"It is a great advantage to a president and a major source of safety to the country, for him to know that he is not a great man."
-- Calvin Coolidge
WASHINGTON -- Energetic in body but indolent in mind, Barack Obama in his frenetic final campaigning for a second term is promising to replicate his first term, although apologizing would be appropriate. His bilious tone -- scurrilities about Mitt Romney as a monster of, at best, callous indifference; adolescent japes about "Romnesia" -- is less elevated than might have been expected from someone who has favorably compared his achievements to those of "any president," with the "possible" exceptions of Lincoln, LBJ and FDR. Obama's oceanic self-esteem -- no deficit there -- may explain why he seems to smolder with resentment that he must actually ask for a second term.
Speaking of apologies, Syracuse University's law school should issue one for having graduated Joe Biden. In the 2008 vice presidential debate, he condescendingly lectured Sarah Palin that Article One of the Constitution defines the executive branch. In this year's debate, he said overturning Roe v. Wade would "outlaw" abortion. Again condescendingly, he instructed Paul Ryan that Syria is five times larger than Libya (which is 9.5 times larger than Syria) and that Syria's population is one-fifth that of Libya (actually, it is four times larger than Libya's).
Biden holds high office because Democratic liberalism teaches that compassion should temper the severities of meritocracy.
It is, however, remarkable, and evidence of voters' dangerous frivolity regarding the vice presidency, that Biden's proximity to the presidency has not stirred more unease. To forestall that, Biden should heed Alexis de Tocqueville: "To remain silent is the most useful service that a mediocre speaker can render to the public good."
Two economic themes of Obama's campaign have been that outsourcing jobs is sinful, and that he saved GM, which assembles 70 percent of its vehicles on lines outside America. He thinks ATMs and airport ticket kiosks cause unemployment and also knows that buying an iPhone involves outsourcing to China the jobs of assembling it. Although his campaign slogan is "Forward!" he evidently wants America to compete with China in the manufacture of T-shirts and toasters. His third economic theme -- that he will "invest in" (spend on) this and that -- has been inaudible amid the clatter of crashing companies he has invested in.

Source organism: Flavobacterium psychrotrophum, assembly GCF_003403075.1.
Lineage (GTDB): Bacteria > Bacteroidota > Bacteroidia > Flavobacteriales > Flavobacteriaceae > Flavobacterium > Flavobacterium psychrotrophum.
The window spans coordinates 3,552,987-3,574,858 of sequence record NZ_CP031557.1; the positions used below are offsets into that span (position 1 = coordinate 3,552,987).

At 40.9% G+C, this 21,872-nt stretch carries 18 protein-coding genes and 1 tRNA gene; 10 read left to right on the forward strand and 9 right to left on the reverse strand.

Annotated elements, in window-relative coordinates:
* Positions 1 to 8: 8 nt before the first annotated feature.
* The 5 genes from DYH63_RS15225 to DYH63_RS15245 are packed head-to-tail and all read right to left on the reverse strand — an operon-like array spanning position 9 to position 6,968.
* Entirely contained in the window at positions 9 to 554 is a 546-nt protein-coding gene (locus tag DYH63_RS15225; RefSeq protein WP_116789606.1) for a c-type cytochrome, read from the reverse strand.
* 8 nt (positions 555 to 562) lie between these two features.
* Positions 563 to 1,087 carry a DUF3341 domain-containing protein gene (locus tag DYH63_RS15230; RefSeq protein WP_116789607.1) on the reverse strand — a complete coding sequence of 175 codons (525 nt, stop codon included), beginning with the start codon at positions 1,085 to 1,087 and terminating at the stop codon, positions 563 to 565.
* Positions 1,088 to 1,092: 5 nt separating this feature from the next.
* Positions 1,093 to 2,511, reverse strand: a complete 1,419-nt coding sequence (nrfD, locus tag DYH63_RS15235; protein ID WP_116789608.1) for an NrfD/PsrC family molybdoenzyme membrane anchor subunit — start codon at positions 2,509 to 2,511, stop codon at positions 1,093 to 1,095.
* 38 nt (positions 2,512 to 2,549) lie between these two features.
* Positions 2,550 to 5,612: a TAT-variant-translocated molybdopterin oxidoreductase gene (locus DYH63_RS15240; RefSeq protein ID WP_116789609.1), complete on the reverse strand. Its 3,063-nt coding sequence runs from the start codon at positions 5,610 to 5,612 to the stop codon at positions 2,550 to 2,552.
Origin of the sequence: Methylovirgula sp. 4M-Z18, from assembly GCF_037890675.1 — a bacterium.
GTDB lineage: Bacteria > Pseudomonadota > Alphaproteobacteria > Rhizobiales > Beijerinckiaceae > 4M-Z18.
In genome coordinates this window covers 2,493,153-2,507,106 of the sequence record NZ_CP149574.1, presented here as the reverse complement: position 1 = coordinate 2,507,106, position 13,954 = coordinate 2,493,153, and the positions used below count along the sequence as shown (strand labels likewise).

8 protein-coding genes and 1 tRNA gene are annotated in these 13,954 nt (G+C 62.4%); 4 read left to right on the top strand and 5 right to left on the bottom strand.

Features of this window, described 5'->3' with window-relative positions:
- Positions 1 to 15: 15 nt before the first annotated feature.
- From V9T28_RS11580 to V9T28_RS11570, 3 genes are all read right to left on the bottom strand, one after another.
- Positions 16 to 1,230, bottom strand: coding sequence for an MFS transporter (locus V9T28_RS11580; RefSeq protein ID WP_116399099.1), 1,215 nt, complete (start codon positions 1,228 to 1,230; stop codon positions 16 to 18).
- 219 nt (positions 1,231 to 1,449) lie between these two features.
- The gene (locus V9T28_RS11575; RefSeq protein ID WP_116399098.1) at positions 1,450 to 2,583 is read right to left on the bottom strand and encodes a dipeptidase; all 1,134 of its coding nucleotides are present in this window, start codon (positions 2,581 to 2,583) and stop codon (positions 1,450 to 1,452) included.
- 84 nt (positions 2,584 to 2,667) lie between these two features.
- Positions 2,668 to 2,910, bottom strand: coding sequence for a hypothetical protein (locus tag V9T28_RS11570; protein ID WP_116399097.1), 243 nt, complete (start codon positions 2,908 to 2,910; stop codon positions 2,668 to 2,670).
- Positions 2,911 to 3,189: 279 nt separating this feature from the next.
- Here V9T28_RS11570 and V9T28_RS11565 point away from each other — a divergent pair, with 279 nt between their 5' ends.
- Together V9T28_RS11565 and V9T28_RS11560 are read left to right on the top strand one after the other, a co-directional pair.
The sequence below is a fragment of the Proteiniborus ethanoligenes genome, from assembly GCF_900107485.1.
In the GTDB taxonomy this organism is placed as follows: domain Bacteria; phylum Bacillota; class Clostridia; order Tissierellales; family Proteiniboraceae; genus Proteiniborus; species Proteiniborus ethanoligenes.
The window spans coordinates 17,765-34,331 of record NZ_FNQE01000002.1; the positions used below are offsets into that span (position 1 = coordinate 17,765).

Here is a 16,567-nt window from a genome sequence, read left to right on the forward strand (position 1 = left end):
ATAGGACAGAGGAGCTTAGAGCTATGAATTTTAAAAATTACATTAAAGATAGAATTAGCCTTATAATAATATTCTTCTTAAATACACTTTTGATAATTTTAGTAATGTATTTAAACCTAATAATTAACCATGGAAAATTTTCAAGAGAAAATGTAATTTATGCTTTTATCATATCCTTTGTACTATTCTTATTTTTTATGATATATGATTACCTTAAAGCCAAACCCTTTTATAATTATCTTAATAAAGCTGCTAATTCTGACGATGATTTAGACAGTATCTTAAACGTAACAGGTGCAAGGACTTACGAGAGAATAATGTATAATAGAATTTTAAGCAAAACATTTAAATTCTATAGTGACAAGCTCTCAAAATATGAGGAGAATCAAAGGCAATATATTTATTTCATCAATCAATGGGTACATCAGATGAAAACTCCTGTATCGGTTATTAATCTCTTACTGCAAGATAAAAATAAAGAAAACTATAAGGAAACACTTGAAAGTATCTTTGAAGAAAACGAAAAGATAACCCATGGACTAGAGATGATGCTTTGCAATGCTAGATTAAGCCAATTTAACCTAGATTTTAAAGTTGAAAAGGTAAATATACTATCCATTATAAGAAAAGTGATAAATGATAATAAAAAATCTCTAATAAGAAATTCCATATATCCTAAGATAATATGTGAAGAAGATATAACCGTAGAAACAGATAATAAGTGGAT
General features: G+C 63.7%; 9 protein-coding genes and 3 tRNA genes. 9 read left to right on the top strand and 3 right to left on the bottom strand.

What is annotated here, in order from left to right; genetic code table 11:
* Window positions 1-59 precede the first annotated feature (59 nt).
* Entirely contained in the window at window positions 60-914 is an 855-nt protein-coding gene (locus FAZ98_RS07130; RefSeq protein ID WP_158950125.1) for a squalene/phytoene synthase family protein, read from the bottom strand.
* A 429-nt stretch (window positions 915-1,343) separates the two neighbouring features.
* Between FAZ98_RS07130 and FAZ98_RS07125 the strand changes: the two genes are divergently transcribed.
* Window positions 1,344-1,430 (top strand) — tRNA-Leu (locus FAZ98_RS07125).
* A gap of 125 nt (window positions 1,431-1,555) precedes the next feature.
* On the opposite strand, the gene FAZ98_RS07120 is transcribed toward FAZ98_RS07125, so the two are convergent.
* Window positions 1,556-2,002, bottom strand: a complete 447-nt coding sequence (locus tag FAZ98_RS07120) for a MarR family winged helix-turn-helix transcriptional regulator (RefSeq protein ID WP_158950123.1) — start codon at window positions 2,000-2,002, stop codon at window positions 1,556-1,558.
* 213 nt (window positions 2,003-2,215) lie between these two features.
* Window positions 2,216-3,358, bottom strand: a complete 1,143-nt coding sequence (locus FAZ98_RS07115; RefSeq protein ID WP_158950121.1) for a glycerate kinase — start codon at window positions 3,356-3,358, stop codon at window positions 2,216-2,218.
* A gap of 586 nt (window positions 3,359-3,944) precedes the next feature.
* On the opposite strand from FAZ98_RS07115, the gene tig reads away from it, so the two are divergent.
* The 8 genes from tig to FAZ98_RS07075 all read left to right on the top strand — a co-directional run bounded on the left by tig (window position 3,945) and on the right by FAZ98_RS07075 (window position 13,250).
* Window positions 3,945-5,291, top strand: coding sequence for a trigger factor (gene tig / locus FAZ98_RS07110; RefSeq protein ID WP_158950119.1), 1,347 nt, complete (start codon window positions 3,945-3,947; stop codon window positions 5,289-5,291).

Fifty-two years after birth control pills went on the market and 47 years after access to contraception became a constitutional right, much Democratic condescension is focused on women. They are told not to trouble their pretty little heads about actual problems but instead to get the vapors about a stricken Sandra Fluke desperately seeking someone to pay for her pills.
'Tis said two things not worth running after are a bus or an economic panacea, because another will come along soon. Obama's panacea is to cure what he considers government's unconscionable frugality. Nothing in Obama's campaign has betrayed an inkling that anything pertinent to Social Security or Medicare has changed since they were enacted 77 years and 47 years ago, respectively.
Four years ago, Obama said he would slow the oceans' rise but this year has not sought a mandate to cope with -- he has barely mentioned -- the supposedly onrushing calamity of climate change. Hitherto he has said this emergency (like everything else) justifies giving government huge new dollops of power, yet our Demosthenes evidently despairs of persuading the benighted public. (See above: condescension.)
His only notable new idea in this campaign is to alter the First Amendment in order to empower government to restrict the amount of permissible political speech -- speech about the composition and conduct of government. Nancy Pelosi pledges that if Democrats control the House, they will pass this constriction of the Bill of Rights on the first day.
All politicians are to some extent salesmen. But Obama, having devalued the coin of presidential rhetoric by the promiscuous production of it, increasingly resembles a particular salesman, Arthur Miller's Willy Loman:
"For a salesman, there is no rock bottom to the life. He don't put a bolt to a nut, he don't tell you the law or give you medicine. He's a man way out there in the blue, riding on a smile and a shoeshine. And when they start not smiling back -- that's an earthquake."
Why the empty stridency of the last days of Obama's last campaign? Perhaps he feels an earthquake's first tremors.
(George Will is a columnist of The Washington Post Writers Group.)